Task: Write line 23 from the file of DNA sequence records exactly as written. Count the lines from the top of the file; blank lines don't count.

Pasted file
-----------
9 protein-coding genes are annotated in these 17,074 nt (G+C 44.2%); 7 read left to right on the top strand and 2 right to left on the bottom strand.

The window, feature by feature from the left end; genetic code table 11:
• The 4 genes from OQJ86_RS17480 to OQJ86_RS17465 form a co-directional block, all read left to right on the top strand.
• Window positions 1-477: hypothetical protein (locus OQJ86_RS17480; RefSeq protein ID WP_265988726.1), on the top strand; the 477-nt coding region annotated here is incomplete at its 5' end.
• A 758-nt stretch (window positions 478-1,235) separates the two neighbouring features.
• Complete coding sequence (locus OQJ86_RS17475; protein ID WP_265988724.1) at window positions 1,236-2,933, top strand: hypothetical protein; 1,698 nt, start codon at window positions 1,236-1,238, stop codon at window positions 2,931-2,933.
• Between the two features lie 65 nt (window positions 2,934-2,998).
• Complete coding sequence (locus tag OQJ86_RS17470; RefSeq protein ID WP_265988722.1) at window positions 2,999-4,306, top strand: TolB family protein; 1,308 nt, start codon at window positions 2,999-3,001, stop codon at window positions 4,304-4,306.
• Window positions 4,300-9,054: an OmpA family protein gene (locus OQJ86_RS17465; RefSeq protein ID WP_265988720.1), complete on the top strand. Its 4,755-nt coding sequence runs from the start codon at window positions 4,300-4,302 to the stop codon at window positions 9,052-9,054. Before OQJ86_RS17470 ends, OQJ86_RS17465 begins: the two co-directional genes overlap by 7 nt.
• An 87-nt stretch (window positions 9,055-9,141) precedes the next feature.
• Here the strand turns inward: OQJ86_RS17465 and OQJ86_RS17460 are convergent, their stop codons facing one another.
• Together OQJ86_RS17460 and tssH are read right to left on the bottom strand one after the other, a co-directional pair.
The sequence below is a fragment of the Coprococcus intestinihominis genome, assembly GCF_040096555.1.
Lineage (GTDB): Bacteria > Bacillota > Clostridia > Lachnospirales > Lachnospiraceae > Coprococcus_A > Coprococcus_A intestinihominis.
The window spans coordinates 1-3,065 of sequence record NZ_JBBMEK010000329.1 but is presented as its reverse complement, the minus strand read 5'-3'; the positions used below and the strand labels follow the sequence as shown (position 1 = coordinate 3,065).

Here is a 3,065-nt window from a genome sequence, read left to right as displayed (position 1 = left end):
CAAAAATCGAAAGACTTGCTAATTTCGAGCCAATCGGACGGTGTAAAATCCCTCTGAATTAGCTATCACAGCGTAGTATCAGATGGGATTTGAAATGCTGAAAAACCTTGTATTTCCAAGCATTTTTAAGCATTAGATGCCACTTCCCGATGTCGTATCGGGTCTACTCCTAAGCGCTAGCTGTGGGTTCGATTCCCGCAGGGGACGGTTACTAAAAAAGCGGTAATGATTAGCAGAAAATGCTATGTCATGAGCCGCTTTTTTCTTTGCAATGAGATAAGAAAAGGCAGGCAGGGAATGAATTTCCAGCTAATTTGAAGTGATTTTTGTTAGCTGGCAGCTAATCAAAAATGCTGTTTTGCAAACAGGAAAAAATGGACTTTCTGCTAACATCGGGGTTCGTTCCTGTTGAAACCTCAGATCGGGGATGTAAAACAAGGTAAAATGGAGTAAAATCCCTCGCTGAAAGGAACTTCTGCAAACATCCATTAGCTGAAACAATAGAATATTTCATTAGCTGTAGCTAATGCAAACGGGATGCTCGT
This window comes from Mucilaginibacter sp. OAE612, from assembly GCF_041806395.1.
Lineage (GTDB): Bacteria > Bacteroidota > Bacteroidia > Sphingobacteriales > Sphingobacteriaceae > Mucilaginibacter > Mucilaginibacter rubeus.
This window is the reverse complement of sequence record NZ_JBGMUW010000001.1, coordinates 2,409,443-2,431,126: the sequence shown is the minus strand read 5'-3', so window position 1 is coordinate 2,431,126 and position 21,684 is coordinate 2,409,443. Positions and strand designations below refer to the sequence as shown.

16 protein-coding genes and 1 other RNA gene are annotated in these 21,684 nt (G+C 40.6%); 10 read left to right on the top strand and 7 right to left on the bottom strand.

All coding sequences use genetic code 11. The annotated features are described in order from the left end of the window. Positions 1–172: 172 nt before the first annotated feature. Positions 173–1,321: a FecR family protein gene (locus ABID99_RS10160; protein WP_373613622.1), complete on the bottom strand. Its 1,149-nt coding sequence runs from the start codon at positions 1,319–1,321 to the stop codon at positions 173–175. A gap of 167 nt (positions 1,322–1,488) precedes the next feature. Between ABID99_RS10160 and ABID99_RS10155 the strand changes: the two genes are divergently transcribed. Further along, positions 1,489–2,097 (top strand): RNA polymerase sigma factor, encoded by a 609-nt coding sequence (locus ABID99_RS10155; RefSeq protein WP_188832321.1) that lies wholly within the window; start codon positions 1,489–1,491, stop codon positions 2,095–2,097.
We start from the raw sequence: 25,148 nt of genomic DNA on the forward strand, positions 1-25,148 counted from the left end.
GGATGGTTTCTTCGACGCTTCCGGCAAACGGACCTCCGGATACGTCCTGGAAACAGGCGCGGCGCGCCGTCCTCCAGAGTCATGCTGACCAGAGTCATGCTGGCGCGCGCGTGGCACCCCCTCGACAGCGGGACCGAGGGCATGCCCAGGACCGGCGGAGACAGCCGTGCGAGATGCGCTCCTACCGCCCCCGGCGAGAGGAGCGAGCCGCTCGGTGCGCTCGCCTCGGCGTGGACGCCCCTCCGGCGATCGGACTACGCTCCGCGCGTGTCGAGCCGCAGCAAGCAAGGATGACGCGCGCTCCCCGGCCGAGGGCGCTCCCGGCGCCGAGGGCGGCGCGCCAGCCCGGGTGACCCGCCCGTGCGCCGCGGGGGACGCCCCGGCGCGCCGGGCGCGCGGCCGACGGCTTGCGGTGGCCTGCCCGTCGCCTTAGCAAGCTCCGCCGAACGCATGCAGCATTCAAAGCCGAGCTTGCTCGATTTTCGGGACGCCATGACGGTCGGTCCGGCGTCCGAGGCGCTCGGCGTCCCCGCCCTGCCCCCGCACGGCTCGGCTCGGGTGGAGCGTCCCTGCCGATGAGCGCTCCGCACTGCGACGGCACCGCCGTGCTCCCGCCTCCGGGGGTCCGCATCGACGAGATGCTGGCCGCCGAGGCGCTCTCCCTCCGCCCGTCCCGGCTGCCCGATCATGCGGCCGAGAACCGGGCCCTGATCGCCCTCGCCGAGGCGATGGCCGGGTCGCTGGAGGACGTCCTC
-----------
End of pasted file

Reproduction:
We start from the raw sequence: 25,148 nt of genomic DNA on the forward strand, positions 1-25,148 counted from the left end.